you build these things you know is is increased tenfold from when the original independent pioneers built the original independent is a constraint if we are to do that used to say that there is a financial incentive at the end of the deck of but I do know the companies do profit from music maybe not directly they take they take a loss on on right so in Apple paying will have a much for a Drake exclusive they take a loss on that but they but they they they benefit greatly from having that as part of the arsenal and they understand that that is a a huge part of the ecosystem is a huge part had they sold solar products in the 1st place right so that the speculative from Iran projects like resonate and other things like soccer which we don't need to go into but the other parties have been involved with and things the whole and I do this power practiced it's a stable what are the new kind of boundaries or frontiers for this kind of independence if we were to ferment a consciousness of a new form of independence what kind of parity we have and that the answer might be enough will but it's really worth asking that question because at this point in time you know it's cheaper to do it we can get in touch with as many people as possible and yet there's this this conversation seems to be somewhat lacking right and the answer might be that through blockchain system built here through a service like resonate musicians that may not end up selling their salsa but they might end up selling moments you know the light experience might expands indicate to 50 countries worldwide and you need the the song format itself what change amid the economic structures around music of have have modulated the song format for as long as we know right radio songs were were shortened in order to work better with radio advertising right there's all different kind of way the song can move that we might be able to monetize
but we don't have a fucking say it when it comes to working with Apple Spotify or these methods powerful monopolies so it's not for me down to the question policies were not to get any further unless we start taking that more control over this thing is a great for stock in doing found 1 thing what 0 1 service that I've been thinking about uh in context of this topic is banned come on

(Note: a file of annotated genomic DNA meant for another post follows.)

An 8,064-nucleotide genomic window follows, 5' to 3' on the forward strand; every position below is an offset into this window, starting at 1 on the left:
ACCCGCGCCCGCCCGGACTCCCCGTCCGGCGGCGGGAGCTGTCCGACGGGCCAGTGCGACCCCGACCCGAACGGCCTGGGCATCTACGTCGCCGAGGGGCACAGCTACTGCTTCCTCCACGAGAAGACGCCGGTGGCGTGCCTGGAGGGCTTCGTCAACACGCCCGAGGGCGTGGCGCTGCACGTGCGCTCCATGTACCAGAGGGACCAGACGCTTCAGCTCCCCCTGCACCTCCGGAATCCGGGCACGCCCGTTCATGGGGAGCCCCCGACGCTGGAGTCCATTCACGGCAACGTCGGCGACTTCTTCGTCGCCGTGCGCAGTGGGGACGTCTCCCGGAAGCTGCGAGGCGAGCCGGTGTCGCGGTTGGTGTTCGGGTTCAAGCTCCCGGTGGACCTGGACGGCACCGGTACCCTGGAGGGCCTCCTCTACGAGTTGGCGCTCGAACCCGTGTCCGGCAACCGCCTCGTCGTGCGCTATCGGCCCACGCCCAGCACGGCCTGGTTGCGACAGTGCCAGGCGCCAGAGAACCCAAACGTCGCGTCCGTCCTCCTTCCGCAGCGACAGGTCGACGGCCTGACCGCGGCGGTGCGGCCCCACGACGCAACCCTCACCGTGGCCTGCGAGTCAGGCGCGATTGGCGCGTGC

because I have I've I've always found in that band camp has kind of not super cool image but in a way it's like I think the only they really platform that is working profitable or that actually has music as a business model because there you you you can stream there after few streams you have to buy a which the song which makes sense so you can listen for free then you buy it is supported not as I kind of really I think is quite a good science can always wondering
why people are not using it more and and so on do people use it to be you also get the e-mail address also by by bright at a distance from the binary devices that I really like it to it's a good it's a good platform and it's also been around for a long time and they also take a cut I think it's a 15 per cent interest and you look
what's what's really funny is if you if you will have a someone online for 99 cents and then then can get a cut and then people to pay people gives a cut for the transition and then you look at your X sheet and then you have linked millions of little tiny numbers which adds up to 30 euros in the end so this administrative process of like how do think this is monetized also when you register your understood the mind and we do that game procedure and then they collect all the the tiny little coins together and then in the end is they come if if during its 6 really a lot of administrative work in this kind of old system so it is kind of trying to monetize some money with this kind of OK this is a one year old but
it takes power is infrastructure works is quite we had I think for instance we put out an appeal last Friday ages 4 euros for for tracks so each track worm born Europe we operators is through an aggregator of digital distribution company and it is on iTunes by an iTunes it's just to 99 because of the consumer buys it for the whole package as at the whole for tracks they give discount and they don't